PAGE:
Open-ended play is play that allows children to express themselves freely and creatively. It is the type of play that there are no rules to follow and no pressure to produce a specific finished product. Over time, I have minimized our toy selection down to only a small amount of open-ended toys, with the exception of puzzles and this letter sound toy. It is also the only toy we own that requires batteries. My reasoning for this is that I would rather my children be the ones making the firetruck siren or the moo of the cow as they are playing.
There is certainly value in some “close-ended” activities such as puzzles and board games. For the majority though, I find that because open-ended toys have multiple uses, they encourage much more imagination, spur on creativity, and engage children longer.
Here are my Must-Haves for Open Ended Play:
Blocks– In our house blocks have been used time and time again as towers, barns, dog houses, and many more things. My son has had these wooden blocks since he was barely crawling and still plays with them regularly. We recently got these big interlocking blocks and love them as well! If your child has developed enough fine motor skills, smaller blocks like these are also great.
Playdough and clay– We enjoy making our own playdough, but this natural dye clay is also a really quality set if you prefer to buy yours. You can find my DIY playdough recipe here. Our favorite playdough tools include this ALEX toys wooden tool set and this Melissa and Doug dough and tool set.
Baby dolls and accessories– My daughter plays with babies every single day. We had a “Baby Doll Brunch” for her second birthday and she got all stocked up on every baby doll accessory she needs to take great care of all of her babies. Some of her favorites are this stroller, this baby carrier, baby bottles, a rocking chair, a baby bed, blankets, pacifiers, and a high chair.
Stuffed animals and puppets– We have a huge box of random stuffed animals that we have collected over the years and a similar puppet set. My kids give them voices and names and stories. They often play puppet show, tea party, or picnic with a bunch of their animal friends.
Art supplies– We incorporate art and crafts into specific homeschool lessons, but we use the same materials for free playtime as well. I’ve compiled a list of our favorite art supplies. In addition to this list, my kids love drawing on our easel.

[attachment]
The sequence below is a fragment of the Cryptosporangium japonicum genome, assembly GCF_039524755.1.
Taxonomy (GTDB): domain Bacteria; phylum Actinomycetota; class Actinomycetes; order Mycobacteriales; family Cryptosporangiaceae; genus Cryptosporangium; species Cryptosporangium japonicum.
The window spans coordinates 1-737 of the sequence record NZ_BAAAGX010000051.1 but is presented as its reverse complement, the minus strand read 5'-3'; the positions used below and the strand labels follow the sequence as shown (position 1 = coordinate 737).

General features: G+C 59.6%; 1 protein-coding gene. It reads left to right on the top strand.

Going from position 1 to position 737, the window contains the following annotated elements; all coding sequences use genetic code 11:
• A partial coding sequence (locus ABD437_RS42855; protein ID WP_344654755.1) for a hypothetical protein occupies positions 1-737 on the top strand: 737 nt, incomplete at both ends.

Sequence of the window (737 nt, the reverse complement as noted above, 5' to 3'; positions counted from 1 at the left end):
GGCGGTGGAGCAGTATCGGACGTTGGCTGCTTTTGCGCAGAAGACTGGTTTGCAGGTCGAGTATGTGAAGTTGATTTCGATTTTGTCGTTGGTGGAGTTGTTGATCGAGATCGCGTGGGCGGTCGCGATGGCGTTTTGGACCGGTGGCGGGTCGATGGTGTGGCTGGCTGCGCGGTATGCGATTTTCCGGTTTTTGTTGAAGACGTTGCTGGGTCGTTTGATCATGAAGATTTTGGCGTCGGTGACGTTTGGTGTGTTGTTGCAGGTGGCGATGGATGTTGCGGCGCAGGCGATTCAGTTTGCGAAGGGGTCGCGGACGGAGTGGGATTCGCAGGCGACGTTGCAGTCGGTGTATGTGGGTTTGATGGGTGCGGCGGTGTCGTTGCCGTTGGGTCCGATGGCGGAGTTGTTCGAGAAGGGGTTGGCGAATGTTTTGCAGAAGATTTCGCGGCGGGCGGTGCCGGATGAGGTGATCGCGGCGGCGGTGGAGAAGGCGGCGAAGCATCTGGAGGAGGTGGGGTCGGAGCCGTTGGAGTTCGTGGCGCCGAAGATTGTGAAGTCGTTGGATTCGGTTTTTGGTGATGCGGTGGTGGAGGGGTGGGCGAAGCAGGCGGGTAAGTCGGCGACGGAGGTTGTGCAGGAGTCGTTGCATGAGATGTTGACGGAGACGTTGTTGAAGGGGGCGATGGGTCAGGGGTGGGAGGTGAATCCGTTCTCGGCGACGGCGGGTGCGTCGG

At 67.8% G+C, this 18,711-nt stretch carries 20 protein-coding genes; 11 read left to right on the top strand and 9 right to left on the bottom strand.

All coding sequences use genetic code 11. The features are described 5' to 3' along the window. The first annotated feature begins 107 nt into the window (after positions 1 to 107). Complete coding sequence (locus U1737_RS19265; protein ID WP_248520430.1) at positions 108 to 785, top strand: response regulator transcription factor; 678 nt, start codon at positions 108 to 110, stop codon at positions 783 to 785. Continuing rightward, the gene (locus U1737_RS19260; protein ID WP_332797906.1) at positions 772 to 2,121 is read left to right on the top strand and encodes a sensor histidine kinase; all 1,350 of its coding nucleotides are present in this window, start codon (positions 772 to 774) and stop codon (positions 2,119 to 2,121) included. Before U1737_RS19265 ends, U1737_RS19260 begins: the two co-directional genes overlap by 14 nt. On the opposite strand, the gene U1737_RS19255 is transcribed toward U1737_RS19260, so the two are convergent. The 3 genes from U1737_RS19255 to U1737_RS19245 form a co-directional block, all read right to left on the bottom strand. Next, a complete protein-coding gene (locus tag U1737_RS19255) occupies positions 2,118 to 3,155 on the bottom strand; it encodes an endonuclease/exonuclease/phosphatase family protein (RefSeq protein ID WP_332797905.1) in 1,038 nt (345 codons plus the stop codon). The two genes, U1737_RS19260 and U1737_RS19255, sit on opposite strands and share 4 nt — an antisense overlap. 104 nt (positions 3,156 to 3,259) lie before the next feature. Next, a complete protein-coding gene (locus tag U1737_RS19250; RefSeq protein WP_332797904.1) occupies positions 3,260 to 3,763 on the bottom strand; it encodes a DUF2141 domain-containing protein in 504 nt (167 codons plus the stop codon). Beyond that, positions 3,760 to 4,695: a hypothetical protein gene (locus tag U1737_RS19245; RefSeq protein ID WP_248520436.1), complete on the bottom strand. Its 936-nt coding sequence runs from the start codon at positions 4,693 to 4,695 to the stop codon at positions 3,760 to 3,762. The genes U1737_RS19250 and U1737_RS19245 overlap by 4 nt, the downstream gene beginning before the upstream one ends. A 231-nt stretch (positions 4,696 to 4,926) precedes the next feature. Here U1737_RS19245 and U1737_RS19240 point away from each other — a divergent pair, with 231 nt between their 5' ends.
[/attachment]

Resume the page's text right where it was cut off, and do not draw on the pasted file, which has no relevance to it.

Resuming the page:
Play kitchen and accessories– We have the IKEA play kitchen in my daughter’s room and it gets a lot of use! We love this dish set, these pots and pans, and any play food by Melissa & Doug. I have also picked up wooden kitchen bowls and utensils from garage sales and thrift stores to add to her kitchen as well.
Dress-up clothes– This can be anything from Daddy’s shoes or a blanket cape, to a doctor set. We have a princess dress, a dinosaur costume, sunglasses, pearls, purses, firefighter helmet, and more little dress-up accessories that are always being used.
Toy animals and mini replicas – Miniature real-life toy replicas are probably the most used item on this list in both schooling and playtime. We use them to act out stories, for letter sound matching, categorization, in playdough, and many other ways. I am slowly collecting different animal groups, but so far we have these dinosaurs and these sea creatures. I also love these jumbo farm animals from Learning Resources. I recently also got these fruits/veggies and flowers and created 3-Part Cards to match them for our garden theme. This post offers the free matching printable and other ideas to use them.
Tent or fort– Of course this could be made from blankets and chairs, but we got this play tent with a tunnel for our kids for Christmas last year. I have been amazed at how many ways my children have creatively played with it. The tent has been the Three Little Pigs’ house, a library, the post office, and many more things. They also like to bring books in it and “read” with a flashlight.
Marble Run– My kids absolutely love this marble run. We got it about a month ago and they haven’t stopped creating pathways for the marbles. It has been neat watching them learn what works and doesn’t work as they build, and having to work as a team to create.
Household items– Last but not least, some of the best toys for open-ended play are everyday household items! More than toys, you will usually find my kids playing with blankets as capes or fort walls, our clothing for dress-up, cardboard boxes for cars or boats, and the list goes on. Try to look around your home through the lens of a child. You’ll be surprised what you see.
I hope that gives you some ideas if you are leaning towards a more simplistic, open-ended play atmosphere for your household. What are your children’s favorite toys that encourage imagination and creativity? I would love to hear!